The Uyghurs are ethnic and linguistically a Turkic people; they began to believe in Islam in the 10th century. Throughout their 4,000-year history, the Uyghurs established many independent states like Uyghur State in the 7th century; the Karakhanid State in the 10th century and Uyghur Saidiye State in the 15th century.  The Uyghur homeland is in the heart of Central Asia, stretching along a landmass bigger than Western Europe and providing more than 40% of China’s critical natural resources. It was officially designated as the Uyghur Autonomous Region by the Chinese constitution in 1955, five years after the Chinese occupied the whole region with Stalin’s military assistance.


Therefore, geographically, culturally and historically, Uyghurs prefer to call their homeland East Turkistan, after the name of the two short-lived East Turkistan Republics established in the 1930s and 1940s. But many Uyghurs of the Diaspora, especially in Kazakhstan and Kyrgyzstan, refer to their homeland as “Uyghuristan”. Obviously, the name of “Xinjiang” is considered colonial and politicised. In Chinese, Xinjiang means “new territory,” a term first used by the Manchu empire when it occupied the Uyghur homeland in 1884. Chinese Nationalists and Communists inherited this colonial name, which Uyghurs regard as offensive.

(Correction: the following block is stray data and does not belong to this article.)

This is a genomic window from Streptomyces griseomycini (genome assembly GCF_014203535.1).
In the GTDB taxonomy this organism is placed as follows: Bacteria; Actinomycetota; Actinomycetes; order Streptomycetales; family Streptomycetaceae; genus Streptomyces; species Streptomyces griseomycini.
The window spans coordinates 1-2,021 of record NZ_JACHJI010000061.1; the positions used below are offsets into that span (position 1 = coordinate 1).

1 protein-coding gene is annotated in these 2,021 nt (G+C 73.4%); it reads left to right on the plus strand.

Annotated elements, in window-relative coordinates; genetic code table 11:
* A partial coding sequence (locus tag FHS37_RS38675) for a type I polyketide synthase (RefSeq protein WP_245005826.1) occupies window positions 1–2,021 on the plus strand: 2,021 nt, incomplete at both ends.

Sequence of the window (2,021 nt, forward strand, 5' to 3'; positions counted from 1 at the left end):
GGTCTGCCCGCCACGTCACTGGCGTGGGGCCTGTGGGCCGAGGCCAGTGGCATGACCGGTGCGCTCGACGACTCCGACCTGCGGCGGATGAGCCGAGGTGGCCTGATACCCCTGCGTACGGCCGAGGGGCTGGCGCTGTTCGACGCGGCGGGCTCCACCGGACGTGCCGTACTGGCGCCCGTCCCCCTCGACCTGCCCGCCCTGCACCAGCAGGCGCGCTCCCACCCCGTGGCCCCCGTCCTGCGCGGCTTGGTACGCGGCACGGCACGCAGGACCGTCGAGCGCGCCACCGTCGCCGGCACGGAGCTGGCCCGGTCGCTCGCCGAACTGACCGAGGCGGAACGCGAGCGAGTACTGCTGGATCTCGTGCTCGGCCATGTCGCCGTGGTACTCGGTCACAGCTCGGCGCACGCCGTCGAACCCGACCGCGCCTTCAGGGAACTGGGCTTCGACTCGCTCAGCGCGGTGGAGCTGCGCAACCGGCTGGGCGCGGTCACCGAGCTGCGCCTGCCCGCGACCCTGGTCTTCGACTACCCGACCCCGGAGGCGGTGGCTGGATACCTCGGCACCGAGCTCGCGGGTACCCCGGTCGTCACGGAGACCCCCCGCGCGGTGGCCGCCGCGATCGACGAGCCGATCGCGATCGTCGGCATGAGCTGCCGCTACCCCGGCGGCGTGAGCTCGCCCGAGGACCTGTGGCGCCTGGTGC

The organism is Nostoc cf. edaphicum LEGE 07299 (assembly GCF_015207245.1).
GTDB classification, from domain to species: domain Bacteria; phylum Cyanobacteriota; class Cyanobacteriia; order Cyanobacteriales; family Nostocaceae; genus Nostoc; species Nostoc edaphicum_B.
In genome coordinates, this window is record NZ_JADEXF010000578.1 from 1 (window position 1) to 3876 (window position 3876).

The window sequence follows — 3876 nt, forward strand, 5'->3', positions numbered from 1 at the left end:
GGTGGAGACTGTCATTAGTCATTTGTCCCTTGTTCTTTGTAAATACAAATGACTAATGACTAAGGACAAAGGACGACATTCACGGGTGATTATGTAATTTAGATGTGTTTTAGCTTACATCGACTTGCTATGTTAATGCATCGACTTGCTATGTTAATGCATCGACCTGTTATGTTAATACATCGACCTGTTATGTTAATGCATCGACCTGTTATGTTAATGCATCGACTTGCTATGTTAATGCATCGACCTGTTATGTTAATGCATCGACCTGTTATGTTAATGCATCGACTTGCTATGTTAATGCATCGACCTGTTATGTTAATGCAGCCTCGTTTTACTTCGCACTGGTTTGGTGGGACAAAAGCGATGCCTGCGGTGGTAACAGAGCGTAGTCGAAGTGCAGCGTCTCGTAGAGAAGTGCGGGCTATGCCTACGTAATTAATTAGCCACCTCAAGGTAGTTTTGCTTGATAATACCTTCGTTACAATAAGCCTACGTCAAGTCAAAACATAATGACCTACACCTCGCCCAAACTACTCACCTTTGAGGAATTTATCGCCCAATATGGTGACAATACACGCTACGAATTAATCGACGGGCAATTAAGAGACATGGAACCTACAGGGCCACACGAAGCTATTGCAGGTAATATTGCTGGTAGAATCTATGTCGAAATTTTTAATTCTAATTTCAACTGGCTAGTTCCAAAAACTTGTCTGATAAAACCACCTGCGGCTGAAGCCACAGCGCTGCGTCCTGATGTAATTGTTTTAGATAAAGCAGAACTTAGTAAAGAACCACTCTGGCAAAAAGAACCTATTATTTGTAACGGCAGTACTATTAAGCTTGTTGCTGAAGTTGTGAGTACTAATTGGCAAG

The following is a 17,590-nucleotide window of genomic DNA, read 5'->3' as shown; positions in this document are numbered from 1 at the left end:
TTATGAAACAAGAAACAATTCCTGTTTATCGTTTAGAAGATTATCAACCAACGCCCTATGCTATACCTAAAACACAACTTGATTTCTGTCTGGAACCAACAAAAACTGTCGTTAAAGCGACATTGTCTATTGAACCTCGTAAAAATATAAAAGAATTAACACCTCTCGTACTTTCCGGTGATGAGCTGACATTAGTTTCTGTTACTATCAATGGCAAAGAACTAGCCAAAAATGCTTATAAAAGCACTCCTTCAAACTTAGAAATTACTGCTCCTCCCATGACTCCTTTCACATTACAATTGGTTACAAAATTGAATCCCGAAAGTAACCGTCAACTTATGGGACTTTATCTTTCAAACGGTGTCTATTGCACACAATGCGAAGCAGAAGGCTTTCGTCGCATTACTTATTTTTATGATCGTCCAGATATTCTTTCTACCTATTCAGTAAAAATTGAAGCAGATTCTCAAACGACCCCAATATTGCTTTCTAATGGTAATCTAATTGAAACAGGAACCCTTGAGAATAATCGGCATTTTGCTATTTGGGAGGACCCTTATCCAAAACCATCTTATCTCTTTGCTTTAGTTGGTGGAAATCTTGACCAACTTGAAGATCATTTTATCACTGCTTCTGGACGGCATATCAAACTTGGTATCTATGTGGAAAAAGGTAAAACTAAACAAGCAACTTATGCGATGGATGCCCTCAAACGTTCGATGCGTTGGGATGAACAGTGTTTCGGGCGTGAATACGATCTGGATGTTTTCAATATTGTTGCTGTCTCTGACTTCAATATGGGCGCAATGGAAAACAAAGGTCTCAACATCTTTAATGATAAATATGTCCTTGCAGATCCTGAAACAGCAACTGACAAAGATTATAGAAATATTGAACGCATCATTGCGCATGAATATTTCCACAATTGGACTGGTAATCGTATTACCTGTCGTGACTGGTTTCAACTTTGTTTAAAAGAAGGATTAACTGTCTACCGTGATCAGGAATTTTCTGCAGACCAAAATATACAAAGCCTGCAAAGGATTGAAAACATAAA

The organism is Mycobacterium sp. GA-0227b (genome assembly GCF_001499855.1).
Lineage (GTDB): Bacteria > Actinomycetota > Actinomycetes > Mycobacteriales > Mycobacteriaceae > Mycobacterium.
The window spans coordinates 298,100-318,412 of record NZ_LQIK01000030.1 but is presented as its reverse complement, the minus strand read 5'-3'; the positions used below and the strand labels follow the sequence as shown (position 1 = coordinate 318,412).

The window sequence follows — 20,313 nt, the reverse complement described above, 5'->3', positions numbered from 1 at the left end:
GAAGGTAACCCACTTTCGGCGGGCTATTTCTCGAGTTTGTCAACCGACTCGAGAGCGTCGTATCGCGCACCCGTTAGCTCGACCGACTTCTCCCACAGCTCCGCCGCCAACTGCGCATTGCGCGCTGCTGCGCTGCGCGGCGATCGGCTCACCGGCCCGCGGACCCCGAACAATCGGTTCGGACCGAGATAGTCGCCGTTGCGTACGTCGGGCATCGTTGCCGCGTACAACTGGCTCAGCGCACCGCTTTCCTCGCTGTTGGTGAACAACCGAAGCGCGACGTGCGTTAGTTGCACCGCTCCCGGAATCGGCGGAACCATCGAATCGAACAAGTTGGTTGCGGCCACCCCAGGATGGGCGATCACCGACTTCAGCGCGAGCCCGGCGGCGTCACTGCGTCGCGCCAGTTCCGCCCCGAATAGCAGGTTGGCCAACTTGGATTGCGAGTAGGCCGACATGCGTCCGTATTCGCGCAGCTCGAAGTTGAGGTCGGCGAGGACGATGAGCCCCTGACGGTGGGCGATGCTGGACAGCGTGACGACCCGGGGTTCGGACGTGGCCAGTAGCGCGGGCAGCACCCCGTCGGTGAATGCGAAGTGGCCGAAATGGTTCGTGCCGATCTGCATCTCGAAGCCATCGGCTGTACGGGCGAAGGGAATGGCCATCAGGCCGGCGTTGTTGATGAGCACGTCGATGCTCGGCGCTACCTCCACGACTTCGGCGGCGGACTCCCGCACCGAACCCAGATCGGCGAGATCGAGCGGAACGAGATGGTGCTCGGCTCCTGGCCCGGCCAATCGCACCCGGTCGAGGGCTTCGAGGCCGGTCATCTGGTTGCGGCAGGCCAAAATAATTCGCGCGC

Since 2016, Chinese President Xi Jinping started pursuing ethnic cleansing policies towards the Uyghurs. Under his brutal regime, over 3 million Uyghurs are detained in internment camps within the Uyghur region. The regime has built a massive network of camps or “modern high-tech surveillance prisons” across the region. Media reports talk of camps with up to 10,000 detainees.

China is not only mass arresting millions of innocent Uyghurs but also deliberately targeting Uyghur intellectuals, including academics, writers, poets, artists, teachers and medical doctors and so on. Beijing often claims that these camps are built to “re-educate Uyghurs” and offer “vocational training”. But these intellectuals do not need re-education or vocational training.

Uyghurs in exile are also suffering because China has cut off all communication between Uyghurs at home and abroad.